A United Nations Human Rights Office report has noted the sluggish pace of the transitional justice process in the country, highlighting the lack of a comprehensive strategy to address accountability for crimes of the past as a stumbling block to the process.

According to the report, the prevalent situation could result in the derailment of the momentum towards crucial aspects such as permanent peace, reconciliation, justice and stability within the nation.

Positives noted by the report include the Government’s constructive engagement with United Nations agencies, the ongoing process of constitutional reforms, establishing an Office of Missing Persons and the report of the Consultation Task Force on Reconciliation Mechanisms.

The report outlines that:
“The Government has advanced on constitutional reforms and showcased some positive developments on the broader human rights agenda. The fulfilling of transitional justice commitments has, however, been worryingly slow and the structures set up and measures taken during the period under review were inadequate to ensure real progress”.

The report was mandated by the United Nations Human Rights Council in relation to assessing the progress made in addressing alleged human rights abuses and violations that have taken place between 2002 and 2011.

According to the said report, structures set up and measures taken have not only been inadequate but also lacked coordination and a sense of urgency.

The report further stressed that:
“Party politics, including the balancing of power between the different constituencies of the coalition in the run-up to constitutional reforms, have contributed to a reluctance to address difficult issues regarding accountability or to clearly articulate a unified position by all parts of Government. Unclear and often contradictory messages have been delivered on transitional justice mechanisms. Public messaging around transitional justice and reconciliation has been generally confusing and at times contradictory”.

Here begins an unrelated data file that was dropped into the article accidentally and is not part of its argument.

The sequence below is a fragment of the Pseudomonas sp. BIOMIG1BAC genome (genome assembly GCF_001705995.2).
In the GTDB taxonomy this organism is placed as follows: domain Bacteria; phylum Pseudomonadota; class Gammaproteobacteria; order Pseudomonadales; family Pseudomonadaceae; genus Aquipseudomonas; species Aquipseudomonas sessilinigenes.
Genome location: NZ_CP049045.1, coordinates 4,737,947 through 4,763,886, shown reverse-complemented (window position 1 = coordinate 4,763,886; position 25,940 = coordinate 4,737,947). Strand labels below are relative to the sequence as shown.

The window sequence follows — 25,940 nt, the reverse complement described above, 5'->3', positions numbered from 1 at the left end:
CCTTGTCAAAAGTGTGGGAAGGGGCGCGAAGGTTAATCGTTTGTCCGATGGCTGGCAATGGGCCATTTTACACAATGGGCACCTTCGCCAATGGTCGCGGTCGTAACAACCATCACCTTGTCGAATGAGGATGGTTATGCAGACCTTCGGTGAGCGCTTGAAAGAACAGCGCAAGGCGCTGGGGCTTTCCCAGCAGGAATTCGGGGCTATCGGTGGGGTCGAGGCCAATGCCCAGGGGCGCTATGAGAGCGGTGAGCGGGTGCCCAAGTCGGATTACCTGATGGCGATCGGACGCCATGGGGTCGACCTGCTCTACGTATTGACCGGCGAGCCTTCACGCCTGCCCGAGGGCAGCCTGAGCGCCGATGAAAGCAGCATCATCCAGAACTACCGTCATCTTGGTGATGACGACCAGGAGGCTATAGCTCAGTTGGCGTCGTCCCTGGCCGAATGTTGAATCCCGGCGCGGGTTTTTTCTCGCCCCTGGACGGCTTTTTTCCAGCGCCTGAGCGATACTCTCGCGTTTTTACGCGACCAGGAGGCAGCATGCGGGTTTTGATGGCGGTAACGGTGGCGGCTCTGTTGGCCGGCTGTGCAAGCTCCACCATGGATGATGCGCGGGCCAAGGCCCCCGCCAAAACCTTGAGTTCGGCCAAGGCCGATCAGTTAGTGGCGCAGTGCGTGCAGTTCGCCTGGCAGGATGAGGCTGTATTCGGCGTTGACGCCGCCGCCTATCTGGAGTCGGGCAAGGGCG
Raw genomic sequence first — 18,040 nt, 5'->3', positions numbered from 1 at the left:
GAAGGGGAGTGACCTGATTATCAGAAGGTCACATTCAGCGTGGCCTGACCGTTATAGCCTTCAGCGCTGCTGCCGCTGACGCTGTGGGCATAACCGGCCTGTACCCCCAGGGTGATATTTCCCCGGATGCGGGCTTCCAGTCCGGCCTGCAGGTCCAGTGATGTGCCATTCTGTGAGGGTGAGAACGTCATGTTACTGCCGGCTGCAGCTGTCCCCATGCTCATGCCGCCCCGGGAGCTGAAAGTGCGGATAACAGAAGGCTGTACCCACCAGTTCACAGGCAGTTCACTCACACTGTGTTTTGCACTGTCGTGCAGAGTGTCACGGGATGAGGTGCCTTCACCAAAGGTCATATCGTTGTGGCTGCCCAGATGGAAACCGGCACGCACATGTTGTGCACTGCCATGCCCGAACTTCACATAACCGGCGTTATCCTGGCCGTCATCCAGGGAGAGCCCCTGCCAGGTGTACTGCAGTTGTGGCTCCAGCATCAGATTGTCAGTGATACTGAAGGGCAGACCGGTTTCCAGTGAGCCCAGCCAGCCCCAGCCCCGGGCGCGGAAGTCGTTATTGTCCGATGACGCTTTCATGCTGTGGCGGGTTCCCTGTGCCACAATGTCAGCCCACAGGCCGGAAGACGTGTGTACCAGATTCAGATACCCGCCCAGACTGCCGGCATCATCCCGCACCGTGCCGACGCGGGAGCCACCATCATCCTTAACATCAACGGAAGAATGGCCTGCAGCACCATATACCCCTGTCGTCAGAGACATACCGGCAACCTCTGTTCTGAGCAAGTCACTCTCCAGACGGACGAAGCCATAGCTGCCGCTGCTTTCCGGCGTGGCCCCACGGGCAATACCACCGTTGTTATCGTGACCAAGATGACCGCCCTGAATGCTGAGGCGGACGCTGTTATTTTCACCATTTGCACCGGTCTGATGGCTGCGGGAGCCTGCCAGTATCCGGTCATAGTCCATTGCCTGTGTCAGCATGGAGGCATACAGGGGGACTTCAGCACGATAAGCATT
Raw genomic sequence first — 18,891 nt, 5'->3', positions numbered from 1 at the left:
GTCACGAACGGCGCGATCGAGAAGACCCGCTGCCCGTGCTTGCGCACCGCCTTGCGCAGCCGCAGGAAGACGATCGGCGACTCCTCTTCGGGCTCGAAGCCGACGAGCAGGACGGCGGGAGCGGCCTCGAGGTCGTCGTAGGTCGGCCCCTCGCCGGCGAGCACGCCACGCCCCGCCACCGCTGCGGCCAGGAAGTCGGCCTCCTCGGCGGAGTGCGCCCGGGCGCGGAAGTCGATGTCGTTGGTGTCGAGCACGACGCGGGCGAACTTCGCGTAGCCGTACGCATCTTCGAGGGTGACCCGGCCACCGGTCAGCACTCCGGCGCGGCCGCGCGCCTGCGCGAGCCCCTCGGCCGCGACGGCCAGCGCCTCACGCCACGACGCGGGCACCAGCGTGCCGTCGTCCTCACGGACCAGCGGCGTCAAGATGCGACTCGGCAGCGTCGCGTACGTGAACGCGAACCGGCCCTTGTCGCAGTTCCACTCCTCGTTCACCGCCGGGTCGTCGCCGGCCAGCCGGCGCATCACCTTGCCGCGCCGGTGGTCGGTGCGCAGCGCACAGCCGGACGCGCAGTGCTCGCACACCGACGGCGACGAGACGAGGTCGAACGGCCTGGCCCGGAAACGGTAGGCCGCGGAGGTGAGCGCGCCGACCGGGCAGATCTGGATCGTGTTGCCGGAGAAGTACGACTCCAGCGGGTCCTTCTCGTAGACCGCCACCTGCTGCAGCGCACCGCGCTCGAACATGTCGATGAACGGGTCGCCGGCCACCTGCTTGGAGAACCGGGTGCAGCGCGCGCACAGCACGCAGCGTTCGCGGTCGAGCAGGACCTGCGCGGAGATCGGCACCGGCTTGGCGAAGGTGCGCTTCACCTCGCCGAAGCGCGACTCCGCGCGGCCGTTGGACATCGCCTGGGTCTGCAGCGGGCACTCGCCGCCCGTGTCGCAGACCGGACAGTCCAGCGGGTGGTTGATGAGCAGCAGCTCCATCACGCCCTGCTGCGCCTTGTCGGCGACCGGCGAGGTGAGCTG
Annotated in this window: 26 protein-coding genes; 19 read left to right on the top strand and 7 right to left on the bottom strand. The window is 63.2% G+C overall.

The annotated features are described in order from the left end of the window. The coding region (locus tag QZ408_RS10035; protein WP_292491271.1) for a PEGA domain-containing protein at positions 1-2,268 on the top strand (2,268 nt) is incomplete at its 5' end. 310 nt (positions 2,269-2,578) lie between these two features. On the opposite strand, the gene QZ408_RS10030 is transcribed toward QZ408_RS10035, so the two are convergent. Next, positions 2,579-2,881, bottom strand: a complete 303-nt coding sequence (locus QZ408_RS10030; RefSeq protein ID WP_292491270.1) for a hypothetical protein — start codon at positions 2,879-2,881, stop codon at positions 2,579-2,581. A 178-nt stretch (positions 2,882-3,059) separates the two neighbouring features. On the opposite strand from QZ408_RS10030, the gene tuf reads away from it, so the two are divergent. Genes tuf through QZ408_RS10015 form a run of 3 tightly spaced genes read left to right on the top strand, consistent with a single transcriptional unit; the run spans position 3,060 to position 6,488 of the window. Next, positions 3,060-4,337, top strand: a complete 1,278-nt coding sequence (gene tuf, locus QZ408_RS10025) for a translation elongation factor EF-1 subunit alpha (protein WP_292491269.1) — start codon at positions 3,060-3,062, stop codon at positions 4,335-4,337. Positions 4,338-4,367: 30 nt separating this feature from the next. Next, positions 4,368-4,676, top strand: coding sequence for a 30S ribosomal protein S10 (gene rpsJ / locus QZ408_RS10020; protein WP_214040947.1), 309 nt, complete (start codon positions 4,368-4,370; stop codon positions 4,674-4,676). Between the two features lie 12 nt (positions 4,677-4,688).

The report calls on the Government to treat positively the report of the Task Force, form a communications campaign to inform the public of the moves with regard to reconciliation, the restitution of private lands occupied by the armed forces and to enact legislation to establish a hybrid court with foreign judges.

The report also emphasizes that a number of serious human rights violations are continuing to occur in the country, with the abuses including the harassment or surveillance of human rights defenders and victims of violations, police abuse and excessive use of force and the routine use of torture in investigations and interrogations, the latter a fact also noted by the Human Rights Commission of Sri Lanka and the culture of impunity exacerbating such.

“And such violations need to be promptly investigated without fail. This is essential to regain and retain the trust of all Sri Lankans in the authorities and to reassure them that the State exists to protect the rights of all its people,” the report further states.

The United Nations High Commissioner for Human Rights is scheduled to present the report to the United Nations Human Rights Council on March 22 in Geneva, Switzerland.